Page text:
Audit policy rule for duplicate expense reports

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Duplicate expenses are a persistent issue for companies. Submitting the same expense twice is one of the most common errors employees make. In most cases, duplicate expense submissions are honest mistakes. However, occasionally, they are attempts to commit expense fraud. It is important for any organization to detect such expenses, audit, find proofs and take the necessary actions as deemed to companies’ rules and regulations with the use of technology that can be more efficient.

In D365 F&O, we can configure audit policies to detect the potential duplicate expense reports, please find the details below to configure.

Setup case category

Before starting to create any cases in D365 F&O Case categories are mandatory to group similar cases and store information about knowledge articles that are related to cases.

A new case category will be created with category type ‘Audit’ which will used when case gets automatically created after detecting the duplicate expense report, please see below for further details

  • Organization administration > Setup > Cases > Case categories
  • Click New > Add case category and Category type ‘Audit’

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Configure audit rule types and policies

Setup Audit rule type:

The policy rule type specifies the Application Object Tree (AOT) query to use as the starting point for creating the policy rule. It also specifies the query type to use for the policy rule. This is to Evaluate source documents to determine whether they contain duplicate entries in specified fields.

  • Audit workbench > Setup > Policy rule type
  • Click new, enter rule name and description
  • Enter query name, there is option here to select expense header, line or both. Depending on the requirement this can be configured.
  • Select the query type as duplicate and legal entity field as legal entity

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Setup Audit policies:

  • Now setup the audit policy for the duplicate expense report
  • Audit workbench > Setup > Audit policies
  • Click on parameters
  • On the policy rule parameters, Select Companies as Order of precedence’s. This is required to setup the policy precedence rule. The applicable policies will be determined based on the first organization types selected.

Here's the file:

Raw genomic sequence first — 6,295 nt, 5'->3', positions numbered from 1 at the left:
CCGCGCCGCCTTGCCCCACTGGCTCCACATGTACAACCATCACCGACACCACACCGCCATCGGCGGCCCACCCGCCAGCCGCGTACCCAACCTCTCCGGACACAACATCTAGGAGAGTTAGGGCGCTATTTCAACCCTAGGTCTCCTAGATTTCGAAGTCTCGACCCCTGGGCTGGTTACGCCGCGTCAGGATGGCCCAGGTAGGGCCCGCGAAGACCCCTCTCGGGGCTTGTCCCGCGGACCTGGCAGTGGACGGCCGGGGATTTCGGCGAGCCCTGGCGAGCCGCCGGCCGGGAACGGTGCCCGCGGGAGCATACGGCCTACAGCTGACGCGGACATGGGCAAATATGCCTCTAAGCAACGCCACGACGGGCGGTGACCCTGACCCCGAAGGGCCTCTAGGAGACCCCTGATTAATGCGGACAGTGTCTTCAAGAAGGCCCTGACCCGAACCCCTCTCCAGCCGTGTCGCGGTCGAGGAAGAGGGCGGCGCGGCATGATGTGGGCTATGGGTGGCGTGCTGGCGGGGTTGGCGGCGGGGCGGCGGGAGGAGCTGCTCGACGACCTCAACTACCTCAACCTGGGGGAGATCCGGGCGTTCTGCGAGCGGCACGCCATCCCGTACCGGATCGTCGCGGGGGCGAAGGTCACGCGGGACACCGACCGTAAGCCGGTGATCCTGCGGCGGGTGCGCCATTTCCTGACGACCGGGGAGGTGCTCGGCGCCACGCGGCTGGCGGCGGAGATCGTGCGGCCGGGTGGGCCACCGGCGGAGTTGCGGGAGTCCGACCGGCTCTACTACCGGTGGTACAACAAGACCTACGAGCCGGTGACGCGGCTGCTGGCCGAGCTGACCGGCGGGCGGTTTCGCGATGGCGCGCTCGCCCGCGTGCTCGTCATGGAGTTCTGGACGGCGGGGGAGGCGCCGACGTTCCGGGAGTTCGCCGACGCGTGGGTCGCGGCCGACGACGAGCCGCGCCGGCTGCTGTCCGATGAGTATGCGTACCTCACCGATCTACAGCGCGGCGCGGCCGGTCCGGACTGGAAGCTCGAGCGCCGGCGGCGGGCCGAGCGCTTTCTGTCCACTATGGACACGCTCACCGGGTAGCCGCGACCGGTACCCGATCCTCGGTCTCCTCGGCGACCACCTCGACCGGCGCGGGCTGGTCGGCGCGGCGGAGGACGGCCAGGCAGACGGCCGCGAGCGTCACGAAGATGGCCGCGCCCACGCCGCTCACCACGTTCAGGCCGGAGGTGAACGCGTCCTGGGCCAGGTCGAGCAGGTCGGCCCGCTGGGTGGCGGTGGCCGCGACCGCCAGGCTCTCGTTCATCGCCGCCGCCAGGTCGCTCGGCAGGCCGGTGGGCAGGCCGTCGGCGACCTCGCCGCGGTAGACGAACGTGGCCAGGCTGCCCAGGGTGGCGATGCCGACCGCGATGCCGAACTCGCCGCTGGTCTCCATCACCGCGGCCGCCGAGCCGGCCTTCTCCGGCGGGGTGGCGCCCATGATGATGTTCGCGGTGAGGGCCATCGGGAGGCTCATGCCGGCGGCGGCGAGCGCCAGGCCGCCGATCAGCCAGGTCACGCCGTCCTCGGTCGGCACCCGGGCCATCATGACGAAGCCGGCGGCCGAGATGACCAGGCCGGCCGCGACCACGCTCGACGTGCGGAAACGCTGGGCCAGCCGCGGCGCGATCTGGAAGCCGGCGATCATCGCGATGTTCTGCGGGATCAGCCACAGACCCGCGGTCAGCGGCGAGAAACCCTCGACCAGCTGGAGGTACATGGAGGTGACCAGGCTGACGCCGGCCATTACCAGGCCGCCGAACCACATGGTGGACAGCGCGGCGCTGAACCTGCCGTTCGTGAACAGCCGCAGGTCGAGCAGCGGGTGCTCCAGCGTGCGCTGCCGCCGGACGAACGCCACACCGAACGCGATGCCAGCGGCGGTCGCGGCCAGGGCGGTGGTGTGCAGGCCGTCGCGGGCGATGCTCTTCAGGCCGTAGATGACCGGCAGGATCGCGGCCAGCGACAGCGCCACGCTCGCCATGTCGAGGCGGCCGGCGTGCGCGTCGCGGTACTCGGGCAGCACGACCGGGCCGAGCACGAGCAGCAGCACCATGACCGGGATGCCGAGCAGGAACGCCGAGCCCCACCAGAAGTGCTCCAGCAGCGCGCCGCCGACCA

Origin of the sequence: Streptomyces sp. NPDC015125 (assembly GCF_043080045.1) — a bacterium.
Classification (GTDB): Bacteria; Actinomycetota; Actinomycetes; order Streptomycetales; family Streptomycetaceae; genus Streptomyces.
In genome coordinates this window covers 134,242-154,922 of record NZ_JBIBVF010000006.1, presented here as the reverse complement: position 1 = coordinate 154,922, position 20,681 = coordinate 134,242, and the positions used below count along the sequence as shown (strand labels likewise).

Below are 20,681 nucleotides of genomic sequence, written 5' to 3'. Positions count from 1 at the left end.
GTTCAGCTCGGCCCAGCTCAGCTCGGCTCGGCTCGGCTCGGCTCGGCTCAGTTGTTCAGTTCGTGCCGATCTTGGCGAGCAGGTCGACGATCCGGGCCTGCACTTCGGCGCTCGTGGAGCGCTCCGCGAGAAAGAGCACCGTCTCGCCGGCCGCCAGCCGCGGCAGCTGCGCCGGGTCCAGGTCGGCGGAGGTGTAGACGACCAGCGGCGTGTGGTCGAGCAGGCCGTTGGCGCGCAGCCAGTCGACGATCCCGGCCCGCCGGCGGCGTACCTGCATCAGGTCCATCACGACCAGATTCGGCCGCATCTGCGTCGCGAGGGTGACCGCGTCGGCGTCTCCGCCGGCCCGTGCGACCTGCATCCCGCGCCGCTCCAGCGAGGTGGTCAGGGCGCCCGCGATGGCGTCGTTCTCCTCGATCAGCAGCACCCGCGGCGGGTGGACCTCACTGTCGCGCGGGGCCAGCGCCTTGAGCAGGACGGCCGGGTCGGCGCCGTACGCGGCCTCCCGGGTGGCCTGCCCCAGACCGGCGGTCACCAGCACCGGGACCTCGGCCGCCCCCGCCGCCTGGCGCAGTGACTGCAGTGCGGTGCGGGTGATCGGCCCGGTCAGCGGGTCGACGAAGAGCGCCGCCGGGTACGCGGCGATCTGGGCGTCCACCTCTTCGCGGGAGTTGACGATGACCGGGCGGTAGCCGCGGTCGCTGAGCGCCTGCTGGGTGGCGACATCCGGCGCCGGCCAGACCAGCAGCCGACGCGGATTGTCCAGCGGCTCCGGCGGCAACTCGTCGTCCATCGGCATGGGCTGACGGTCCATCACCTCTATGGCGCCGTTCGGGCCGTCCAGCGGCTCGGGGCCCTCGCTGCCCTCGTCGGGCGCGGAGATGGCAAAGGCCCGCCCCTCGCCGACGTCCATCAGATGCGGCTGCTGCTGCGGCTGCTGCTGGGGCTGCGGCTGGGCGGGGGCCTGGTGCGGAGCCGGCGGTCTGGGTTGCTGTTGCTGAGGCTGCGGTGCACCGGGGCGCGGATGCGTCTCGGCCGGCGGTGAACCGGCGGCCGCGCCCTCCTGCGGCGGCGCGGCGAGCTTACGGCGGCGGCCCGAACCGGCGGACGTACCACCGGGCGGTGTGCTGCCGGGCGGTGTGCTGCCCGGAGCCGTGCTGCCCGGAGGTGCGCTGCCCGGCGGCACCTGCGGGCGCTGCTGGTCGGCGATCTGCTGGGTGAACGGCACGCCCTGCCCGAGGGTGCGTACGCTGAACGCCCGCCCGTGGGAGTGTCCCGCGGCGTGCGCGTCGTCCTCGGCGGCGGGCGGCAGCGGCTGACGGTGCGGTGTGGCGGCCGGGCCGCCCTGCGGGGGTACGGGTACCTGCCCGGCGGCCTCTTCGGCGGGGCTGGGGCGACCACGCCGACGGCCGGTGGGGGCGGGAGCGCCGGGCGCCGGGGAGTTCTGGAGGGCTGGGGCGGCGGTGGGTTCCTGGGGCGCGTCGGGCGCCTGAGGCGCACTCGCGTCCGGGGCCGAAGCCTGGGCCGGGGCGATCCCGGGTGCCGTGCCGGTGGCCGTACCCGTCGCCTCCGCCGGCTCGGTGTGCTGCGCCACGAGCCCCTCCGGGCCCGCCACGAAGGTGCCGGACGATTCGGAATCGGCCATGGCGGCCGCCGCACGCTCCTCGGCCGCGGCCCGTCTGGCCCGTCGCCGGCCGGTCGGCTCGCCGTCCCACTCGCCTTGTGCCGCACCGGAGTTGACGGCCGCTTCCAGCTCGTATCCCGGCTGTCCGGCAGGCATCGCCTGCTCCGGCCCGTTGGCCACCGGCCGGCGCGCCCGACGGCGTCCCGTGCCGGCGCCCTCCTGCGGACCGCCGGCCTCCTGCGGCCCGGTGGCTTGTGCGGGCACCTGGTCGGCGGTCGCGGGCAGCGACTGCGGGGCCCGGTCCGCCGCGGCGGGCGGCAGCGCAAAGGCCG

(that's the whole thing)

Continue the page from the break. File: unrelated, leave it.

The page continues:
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  • Close the Policy parameter form
  • Click new
  • On the General fast tab, add policy name and description
  • On the policy organization fast tab, Select the all the companies to which this policy rule will be applicable

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  • On the policy rule fast tab, click on the Duplicate rule type and click on create policy rule type
  • Click on filter, on the Group by section, select the table and field to which duplication of the record should be identified

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  • Click ok and Enter the Effective date and Expiration date of the policy rule

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Setup audit policy batch job:

After the policy rule has been setup, Click on the Audit policy on the action pane and Additional options

From here audit policy rule batch job can be configured to look for potential duplicate expense reports entered by employees

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See how it works

As the batch job keeps running based on the recurrence, it checks for potential duplicate expenses reports based on the policy setup.

I created and posted a duplicate expense report as below,

  • Employee: <XYZ>
  • Expense category: Car rental
  • Amount: $122
  • Date: 10/01/2019

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As the audit policy rule jobs gets executed, an audit case will be created in Audit workbench automatically

  • Audit workbench > Audit cases
  • On the association fast tab, you would see the details of the duplicate expense report created which will used by the compliance team to investigate and take the necessary action on it.

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Similarly,  audit rules can be configured for duplicate vendor invoice entry, sample audit of purchase orders, audit for out of pocket expenses and much more.

Disclaimer:

The data used for this demonstration is from Contoso demo data in D365 F&O application and it does not contain or imply of any individual or company data.

This is a personal blog. Any views or opinions represented in this blog are personal and belong solely to the blog owner and do not represent those of people, institutions or organizations that the owner may or may not be associated with in professional or personal capacity, unless explicitly stated. All content provided on this blog is for informational purposes only. This blog makes no representations as to the accuracy or completeness of any information on this site.

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